Petaquake uses GPUs to track the waves generated by earthquakes

As evidenced by Japan’s deadly 2011 tragedy, earthquakes can hit without warning, even in areas without a history of seismic activity. In order to effectively study earthquakes, incredibly precise simulations are needed that take into account a number of factors, including known fault data, regional risk, geological terrain, and the anticipated type of rupture. With this data, predictions can be made on how different areas will be affected.


Current physics-based ground motion prediction uses earthquake rupture dynamic models. These models require an enormous amount of memory and processing power that is available only from high-performance supercomputers, which are limited in availability and location. “These predictions are difficult to make because the medium, through which the oscillation generated by the earthquake propagates, is very complex,” said Lapo Boschi, Ph.D. and senior research scientist in the Seismology and Geodynamics Group at the Institute of Geophysics in Zurich.


The Petaquake project is a joint research collaboration between seismologists (ETH Zurich) and computer scientists/mathematicians (University of Basel), aimed at further developing methods to refine images of the interior of the Earth. Their core mission is to reduce the guesswork about future earthquakes and improve the chances of early detection and warnings.

By defining a numerical grid and how heavy, flexible or brittle the soil is in each grid location, seismologists can create a three dimensional model of the Earth’s crust in a specific region, and calculate precisely how each segment in the area will oscillate during an earthquake. Using the ultra-high processing capabilities of GPUs, Petaquake can track the waves generated by earthquakes to map the earth’s interior 3D structure.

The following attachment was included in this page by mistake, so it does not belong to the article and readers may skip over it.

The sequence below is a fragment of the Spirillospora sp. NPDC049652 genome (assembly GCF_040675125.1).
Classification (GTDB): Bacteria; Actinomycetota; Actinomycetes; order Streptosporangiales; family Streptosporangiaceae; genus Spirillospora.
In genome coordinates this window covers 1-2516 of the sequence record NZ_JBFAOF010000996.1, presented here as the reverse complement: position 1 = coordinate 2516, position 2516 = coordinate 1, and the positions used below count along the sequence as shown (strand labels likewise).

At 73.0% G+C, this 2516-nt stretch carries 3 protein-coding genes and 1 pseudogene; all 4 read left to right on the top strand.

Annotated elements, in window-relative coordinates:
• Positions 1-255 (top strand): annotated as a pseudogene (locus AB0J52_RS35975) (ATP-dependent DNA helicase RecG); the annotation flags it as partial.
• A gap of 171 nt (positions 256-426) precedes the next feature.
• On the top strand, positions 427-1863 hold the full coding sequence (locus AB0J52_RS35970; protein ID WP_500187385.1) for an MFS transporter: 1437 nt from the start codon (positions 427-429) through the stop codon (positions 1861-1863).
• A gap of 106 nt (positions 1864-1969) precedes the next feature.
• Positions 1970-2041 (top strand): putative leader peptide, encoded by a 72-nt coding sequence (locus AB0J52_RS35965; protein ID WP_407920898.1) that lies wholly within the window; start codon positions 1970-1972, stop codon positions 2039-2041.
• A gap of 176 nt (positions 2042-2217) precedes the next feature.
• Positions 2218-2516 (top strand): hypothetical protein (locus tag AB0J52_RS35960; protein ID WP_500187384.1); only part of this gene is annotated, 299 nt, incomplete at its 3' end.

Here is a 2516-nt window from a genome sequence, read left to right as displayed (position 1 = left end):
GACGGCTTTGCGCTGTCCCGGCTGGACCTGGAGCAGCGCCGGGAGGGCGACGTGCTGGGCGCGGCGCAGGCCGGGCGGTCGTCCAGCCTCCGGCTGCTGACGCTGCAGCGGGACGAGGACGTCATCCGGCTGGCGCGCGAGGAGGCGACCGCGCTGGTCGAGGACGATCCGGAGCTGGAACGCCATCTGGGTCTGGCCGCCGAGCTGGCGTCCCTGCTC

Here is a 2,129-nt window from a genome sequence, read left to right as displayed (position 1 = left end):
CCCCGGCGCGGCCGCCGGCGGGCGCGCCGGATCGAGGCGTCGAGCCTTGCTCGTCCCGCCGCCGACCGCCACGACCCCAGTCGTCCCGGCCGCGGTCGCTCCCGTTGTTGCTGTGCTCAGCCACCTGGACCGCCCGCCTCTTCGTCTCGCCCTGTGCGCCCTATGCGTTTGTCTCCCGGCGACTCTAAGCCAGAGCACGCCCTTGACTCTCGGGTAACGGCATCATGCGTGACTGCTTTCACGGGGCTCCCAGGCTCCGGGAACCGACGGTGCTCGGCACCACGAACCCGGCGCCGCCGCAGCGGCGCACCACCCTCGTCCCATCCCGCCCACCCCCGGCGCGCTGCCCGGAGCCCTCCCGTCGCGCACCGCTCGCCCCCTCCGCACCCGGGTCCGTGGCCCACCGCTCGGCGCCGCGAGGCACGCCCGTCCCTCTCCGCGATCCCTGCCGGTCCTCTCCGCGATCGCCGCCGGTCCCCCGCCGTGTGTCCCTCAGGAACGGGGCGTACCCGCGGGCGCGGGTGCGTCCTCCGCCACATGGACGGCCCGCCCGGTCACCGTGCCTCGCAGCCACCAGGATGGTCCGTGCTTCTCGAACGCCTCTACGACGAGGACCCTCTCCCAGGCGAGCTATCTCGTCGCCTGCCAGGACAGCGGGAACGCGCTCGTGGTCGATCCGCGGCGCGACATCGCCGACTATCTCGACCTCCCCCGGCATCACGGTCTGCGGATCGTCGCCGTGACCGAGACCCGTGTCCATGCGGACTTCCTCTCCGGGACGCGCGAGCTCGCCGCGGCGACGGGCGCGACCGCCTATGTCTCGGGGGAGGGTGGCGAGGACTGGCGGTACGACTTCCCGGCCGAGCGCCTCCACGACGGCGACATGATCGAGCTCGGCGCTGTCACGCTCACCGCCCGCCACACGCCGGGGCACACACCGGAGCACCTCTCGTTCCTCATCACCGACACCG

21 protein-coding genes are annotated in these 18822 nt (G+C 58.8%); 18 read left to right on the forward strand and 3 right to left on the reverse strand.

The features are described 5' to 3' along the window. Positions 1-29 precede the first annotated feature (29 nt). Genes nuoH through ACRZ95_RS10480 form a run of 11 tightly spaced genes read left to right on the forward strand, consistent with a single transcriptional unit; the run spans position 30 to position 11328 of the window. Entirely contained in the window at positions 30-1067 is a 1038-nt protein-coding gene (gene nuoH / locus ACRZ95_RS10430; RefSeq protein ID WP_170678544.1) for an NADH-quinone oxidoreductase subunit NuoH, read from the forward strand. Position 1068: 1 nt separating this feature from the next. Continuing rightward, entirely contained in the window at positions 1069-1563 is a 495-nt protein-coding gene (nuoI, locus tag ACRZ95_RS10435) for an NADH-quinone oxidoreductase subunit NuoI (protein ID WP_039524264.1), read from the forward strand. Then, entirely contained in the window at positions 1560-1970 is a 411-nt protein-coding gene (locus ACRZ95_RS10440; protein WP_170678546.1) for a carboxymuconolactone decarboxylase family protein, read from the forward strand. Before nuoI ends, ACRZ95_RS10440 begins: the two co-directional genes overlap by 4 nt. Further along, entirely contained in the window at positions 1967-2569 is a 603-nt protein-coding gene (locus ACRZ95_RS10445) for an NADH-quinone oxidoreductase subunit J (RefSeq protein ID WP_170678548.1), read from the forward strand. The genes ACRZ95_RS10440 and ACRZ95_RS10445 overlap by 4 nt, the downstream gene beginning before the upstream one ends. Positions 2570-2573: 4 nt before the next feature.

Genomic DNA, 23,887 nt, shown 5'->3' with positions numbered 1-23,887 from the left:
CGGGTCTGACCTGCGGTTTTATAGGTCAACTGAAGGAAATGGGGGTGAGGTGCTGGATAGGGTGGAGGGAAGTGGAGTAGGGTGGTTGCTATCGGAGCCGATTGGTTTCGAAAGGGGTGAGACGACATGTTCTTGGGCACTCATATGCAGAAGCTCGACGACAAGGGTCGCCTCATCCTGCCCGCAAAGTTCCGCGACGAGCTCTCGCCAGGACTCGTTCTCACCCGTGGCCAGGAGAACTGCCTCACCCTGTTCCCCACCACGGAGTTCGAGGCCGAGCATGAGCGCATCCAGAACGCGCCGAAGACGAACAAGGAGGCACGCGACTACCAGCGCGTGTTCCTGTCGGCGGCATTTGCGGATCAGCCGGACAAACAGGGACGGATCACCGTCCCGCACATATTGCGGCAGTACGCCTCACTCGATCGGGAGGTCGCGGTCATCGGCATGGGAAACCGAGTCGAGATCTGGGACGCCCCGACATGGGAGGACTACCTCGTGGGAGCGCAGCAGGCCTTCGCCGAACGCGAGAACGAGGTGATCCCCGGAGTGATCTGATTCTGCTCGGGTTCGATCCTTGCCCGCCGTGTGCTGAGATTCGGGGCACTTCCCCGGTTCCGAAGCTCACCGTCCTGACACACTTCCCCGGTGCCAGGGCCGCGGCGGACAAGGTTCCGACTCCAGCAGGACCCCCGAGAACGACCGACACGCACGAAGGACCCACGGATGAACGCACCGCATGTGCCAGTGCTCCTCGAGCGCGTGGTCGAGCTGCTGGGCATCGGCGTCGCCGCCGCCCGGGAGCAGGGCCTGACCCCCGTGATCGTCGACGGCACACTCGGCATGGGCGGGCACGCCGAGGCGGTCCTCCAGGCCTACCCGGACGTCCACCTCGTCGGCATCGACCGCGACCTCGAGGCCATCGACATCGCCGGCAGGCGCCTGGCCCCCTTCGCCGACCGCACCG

“The concept is analogous to that of medical tomography, but instead of electromagnetic radiations (x-rays) we use elastic ones (seismic waves),” said Tarje Nissen-Meyers, Ph.D. and Senior Research Scientist in the Seismology and Geodynamics Group at the Institute of Geophysics in Zurich. “It is useful to know what’s underneath a city, so that necessary precautions can be taken when building.” This information also enables the ability to model early warnings that predict potentially dangerous interruptions to high-risk businesses, such as hospitals and power plants.


Improving 3D geological structures, which is essential to any earthquake assessment, requires solving a wave propagation system upon hundreds of millions of grid points with hundreds to thousands of such simulations on large computers. These simulations, which run orders of magnitude faster on GPUs compared with CPUs, can assess the results of hypothetical earthquakes in a fully statistical manner. Earthquake early warning takes advantage of the fact that the most severe damage is not caused by the first arriving wave of an earthquake, but by subsequent waves. This will lead to much-improved understanding of the unique qualities of certain geographical locations, enabling city officials to plan appropriately by reinforcing building codes and identifying potentially dangerous interruptions to high-risk business.

It is expected that Petaquake codes run on GPUs will speed up large-scale computations by a factor of 10-40 times. In the past, projects of longer than two years have been beyond the reach of most graduate-student, postdoctoral or funding time frames. However, with high-performance GPUs, a study that would have taken two years can now be done in a month, a time scale which makes computational research feasible and affordable.

GPUs also allow faster assessment of quake damage immediately after a seismic event. “With GPUs, we are able to assess the shaking in 15 minutes rather than 5 hours,” continued Nissen-Meyers. The hours after an earthquake are critical to understanding the scope of the damage in order for rescue teams to organize their best efforts.

While Petaquake does not yet have the capability to predict future earthquakes, it is capable of tackling realistic seismic wave propagation to assess the effect of potential future earthquakes on ground movement and hazard assessment. In addition, Petaquake is able to focus on the overall impact of seismic movement on a particular continent.

Currently, Europe is being studied to better understand the tectonics dominated by the collision between the African and Eurasian plates, and define the cause of major seismicity in Italy and Greece.